• #7
              Just so everyone understands how severe the weight loss is... this is 70-80 pounds for a woman 5'4" tall. Haven't calculated it in stones/cm but someone else can if they want to. So this is 40-50 pounds underweight... a BMI of 12-14 is severely underweight and that does carry significant health risks. Heart and liver damage usually occurs with this low of a weight for instance.

              If you are eating "Fine" then there is something seriously wrong with your intestinal tract. Most doctors would have you in the hospital, and do a full work up including upper and lower GI, in addition to numerous lab tests and scans unless it has already been determined that you have anorexia nervosa and that is why your weight is that low.

              Most people who do not have an eating disorder would want to get their weight back up; I have to question if you have an eating disorder & are resisting treatment for that more so than anything related to lupus. Good luck with everything & I hope you find yourself feeling better very soon in all ways with some treatment.


              • #8
                adding calories

                I agree with you Claire, that being severely under weight is dangerous.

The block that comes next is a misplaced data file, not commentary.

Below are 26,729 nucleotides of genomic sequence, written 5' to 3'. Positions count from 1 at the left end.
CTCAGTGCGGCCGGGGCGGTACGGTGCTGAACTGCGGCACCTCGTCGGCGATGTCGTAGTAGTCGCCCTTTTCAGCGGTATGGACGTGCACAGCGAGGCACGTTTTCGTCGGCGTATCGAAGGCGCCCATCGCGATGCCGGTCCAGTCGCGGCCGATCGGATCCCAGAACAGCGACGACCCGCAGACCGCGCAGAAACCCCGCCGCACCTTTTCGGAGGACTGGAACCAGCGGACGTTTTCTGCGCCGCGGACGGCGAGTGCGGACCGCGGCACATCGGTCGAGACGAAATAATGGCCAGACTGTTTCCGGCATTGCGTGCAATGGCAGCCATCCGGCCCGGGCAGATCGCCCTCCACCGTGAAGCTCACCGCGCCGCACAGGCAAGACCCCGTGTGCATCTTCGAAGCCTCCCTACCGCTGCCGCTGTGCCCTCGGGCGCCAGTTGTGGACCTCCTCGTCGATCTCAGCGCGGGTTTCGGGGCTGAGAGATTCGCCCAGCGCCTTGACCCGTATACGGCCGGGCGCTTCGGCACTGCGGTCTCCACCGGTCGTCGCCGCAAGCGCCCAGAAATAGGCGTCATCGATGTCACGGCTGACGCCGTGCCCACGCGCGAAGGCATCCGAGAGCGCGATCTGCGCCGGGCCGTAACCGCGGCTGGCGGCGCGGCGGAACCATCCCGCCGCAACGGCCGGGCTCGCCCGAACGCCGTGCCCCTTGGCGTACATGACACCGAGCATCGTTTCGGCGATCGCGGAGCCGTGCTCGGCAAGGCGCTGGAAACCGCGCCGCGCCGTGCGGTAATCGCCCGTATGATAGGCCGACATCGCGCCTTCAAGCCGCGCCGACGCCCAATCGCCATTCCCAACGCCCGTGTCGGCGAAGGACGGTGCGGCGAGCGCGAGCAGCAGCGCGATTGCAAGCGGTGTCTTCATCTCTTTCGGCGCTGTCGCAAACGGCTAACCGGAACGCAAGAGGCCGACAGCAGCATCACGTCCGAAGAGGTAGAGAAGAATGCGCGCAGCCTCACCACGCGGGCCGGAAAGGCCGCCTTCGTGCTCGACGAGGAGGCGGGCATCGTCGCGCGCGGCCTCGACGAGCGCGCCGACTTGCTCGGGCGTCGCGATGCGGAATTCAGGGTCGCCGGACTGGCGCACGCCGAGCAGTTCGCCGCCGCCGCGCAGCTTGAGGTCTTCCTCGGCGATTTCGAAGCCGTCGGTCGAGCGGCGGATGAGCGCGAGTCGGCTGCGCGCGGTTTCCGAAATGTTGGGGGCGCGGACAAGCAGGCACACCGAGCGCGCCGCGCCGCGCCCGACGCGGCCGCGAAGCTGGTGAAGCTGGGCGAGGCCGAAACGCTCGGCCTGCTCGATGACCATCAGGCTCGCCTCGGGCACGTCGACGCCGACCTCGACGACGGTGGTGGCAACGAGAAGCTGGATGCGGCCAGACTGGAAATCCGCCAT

Like I said, my son's PT refused to do even passive ROM for fear of sending him into cardiac arrest. One of the major issues my son had was delayed gastric emptying. This will be TMI but what he ate on Monday was still there Wed.! To keep putting food in to him caused him to vomit. At the worst of times he was able to tolerate 1 ounce per hour through the gtube without throwing up. The gtube didn't put on weight for this exact reason. At age 4 when the gtube was removed he weighed around 30 pounds. So indeed the need to find out why such low weight is essential...but doctors are not very helpful. What I learned to do was to add calories with out adding bulk. Lots of butter and cream ( I could out do Paula Dean back then) works. There are also shakes called Scandi Shakes, that can pack the calories but not the bulk. It is bit expensive as well


                Alex also gained a lot of calories through Carnation Instant Breakfast made with whole milk. So there are lots of ways to add calories but the most important thing is to find out why there is a lack of weight gain
                Last edited by JoD; 07-24-2009, 10:15 PM.